Configure secure access for instances (2/4)

In this tutorial, part of the getting started series, we explain what a security group is and how you can create IP filter rules, this way you can grant SSH access to your instance (virtual machine).

SSH (Secure Shell) offers an encrypted, secure connection over an unsecured network (internet) for client-server communication. In other words, log in to your instance remotely.

Prerequisites:

Security Groups

Before you launch an instance, you have to configure a security group. A security group acts as a virtual firewall and is a container with a set of IP filter rules which specifies what traffic has access to which port. For example, you can make SSH access and ping traffic available on your instance.

Add rules to the default security group

In this example, we are going to add some IP filter rules to the already existing default security group. Of course, you can create a new security group for this. It is possible to add several security groups to your instance.

Before you can access an instance by SSH and ICMP (ping) you need to apply some rules to all instances within a project. You always need to set up the following unless there is a particular reason to prohibit SSH or ICMP access to an instance.

  1. From your project in the dashboard go to the Networking tab and click Security groups.
  2. You can see the available security groups for this project.
  3. Click Manage Rules and then Add Rule.

Enable SSH

To enable SSH access fill out the following:
  • Rule source: SSH
  • Remote: CIDR
  • CIDR: 0.0.0.0/0

Enable ICMP


To add ICMP (ping) access fill out the following:

  • Rule source: ALL ICMP
  • Remote: CIDR
  • CIDR: 0.0.0.0/0

Key Pairs

A key pair, also known as an SSH key, consists of two keys; a ‘public key’ and a ‘private key’. The private key is only for you and should not be shared with anyone. Your public key is inserted into your instance(s) when first deployed.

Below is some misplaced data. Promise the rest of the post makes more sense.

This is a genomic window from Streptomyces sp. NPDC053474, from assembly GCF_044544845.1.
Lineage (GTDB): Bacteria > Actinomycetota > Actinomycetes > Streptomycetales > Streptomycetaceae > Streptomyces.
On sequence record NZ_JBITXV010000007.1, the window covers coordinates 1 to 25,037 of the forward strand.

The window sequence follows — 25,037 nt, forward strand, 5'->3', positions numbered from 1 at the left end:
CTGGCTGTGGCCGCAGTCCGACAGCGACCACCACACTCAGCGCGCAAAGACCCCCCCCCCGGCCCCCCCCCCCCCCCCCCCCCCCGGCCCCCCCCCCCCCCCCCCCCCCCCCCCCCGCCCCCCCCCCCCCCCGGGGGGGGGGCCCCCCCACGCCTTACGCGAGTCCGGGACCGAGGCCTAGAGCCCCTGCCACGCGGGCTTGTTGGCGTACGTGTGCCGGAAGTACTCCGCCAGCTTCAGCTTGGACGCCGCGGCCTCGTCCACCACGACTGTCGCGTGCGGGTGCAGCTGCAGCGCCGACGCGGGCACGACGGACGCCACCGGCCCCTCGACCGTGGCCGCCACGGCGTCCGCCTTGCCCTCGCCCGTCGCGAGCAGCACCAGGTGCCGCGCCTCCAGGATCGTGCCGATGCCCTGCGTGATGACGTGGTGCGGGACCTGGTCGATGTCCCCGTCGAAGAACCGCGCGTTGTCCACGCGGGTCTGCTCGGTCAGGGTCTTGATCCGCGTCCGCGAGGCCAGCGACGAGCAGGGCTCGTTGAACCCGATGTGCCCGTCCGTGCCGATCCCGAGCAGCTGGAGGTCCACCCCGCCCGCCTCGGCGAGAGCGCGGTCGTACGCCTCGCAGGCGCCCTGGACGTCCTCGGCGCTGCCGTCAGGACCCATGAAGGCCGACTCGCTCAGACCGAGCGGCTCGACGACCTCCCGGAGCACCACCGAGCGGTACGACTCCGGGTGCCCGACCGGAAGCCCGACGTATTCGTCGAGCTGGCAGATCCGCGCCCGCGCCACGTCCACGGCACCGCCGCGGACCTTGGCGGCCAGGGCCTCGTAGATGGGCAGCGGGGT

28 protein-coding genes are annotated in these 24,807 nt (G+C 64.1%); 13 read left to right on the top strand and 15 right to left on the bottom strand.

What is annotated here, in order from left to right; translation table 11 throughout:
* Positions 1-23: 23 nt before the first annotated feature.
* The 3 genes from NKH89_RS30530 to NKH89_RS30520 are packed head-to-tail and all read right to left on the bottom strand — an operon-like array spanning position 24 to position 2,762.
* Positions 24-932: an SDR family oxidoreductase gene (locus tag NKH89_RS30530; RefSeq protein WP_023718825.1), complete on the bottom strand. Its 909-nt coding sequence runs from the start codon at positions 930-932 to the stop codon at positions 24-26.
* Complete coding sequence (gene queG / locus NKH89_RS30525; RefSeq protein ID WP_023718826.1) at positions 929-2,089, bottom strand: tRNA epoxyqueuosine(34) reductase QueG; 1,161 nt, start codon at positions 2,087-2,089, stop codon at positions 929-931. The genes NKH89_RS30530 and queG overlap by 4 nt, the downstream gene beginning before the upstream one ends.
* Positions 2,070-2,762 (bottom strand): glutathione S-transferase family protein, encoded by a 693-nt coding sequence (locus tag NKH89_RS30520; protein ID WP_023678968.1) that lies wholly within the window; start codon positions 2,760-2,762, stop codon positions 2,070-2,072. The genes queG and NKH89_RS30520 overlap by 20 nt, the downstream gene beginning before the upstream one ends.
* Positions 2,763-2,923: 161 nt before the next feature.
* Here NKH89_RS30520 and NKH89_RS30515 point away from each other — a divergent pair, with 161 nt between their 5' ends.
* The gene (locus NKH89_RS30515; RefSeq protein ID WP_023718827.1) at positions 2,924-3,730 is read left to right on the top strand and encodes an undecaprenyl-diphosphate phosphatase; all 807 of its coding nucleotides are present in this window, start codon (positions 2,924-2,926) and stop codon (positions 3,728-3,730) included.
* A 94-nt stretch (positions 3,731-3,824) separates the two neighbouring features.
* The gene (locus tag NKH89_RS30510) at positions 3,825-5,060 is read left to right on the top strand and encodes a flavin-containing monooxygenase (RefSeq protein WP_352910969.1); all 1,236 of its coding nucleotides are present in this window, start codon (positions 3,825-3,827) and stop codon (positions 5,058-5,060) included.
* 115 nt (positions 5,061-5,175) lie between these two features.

The public key ensures that all traffic, from and to your instance, is encrypted via SSH. This encryption can only be deciphered with your private key. If you want to log in to your instance remotely via SSH, your private key will decrypt the traffic so that you can talk to your instance. Because the traffic is encrypted, it is not possible to eavesdrop (man-in-the-middle attack) or to guess your password through brute force. This makes SSH the most used and safest way to log in remotely.

Each project should have at least one key pair. You can use a key pair for multiple instances at the same time. If you already have a key pair or created one with another tool, you can import that key pair. After this section, you should be able to import or create a key pair and add or create security groups.

Create a new key pair

If you wish to use a new key pair for your OpenStack platform, follow the steps below:

  1. Navigate to the Access tab and click on Key Pairs.
  2. In the key pairs tab, please click on the button Create Key Pair.
  3. Give your key pair a name and click on the button Create Key Pair.
  4. Your browser will prompt you for saving your "<name>.pem" file, save this file on a secure place on your machine.
  5. Your key is created.

Upload an existing Key Pair

If you wish to use an existing key pair, follow the steps below:

  1. Navigate to the Access tab and click on Key Pairs.
  2. Click on the button Upload Public key.
  3. Give your key pair a name.
  4. Paste your public key in the Public Key field.
  5. Click on the button Upload public key.

Conclusion

You have now added an IP filter rule granting SSH access (port 22) to instances configured with your security group. You also created or uploaded a key pair. This will be used later on for instance authentication.

Now it’s time to launch your first instance. In the next tutorial, we show you step by step how we can do that.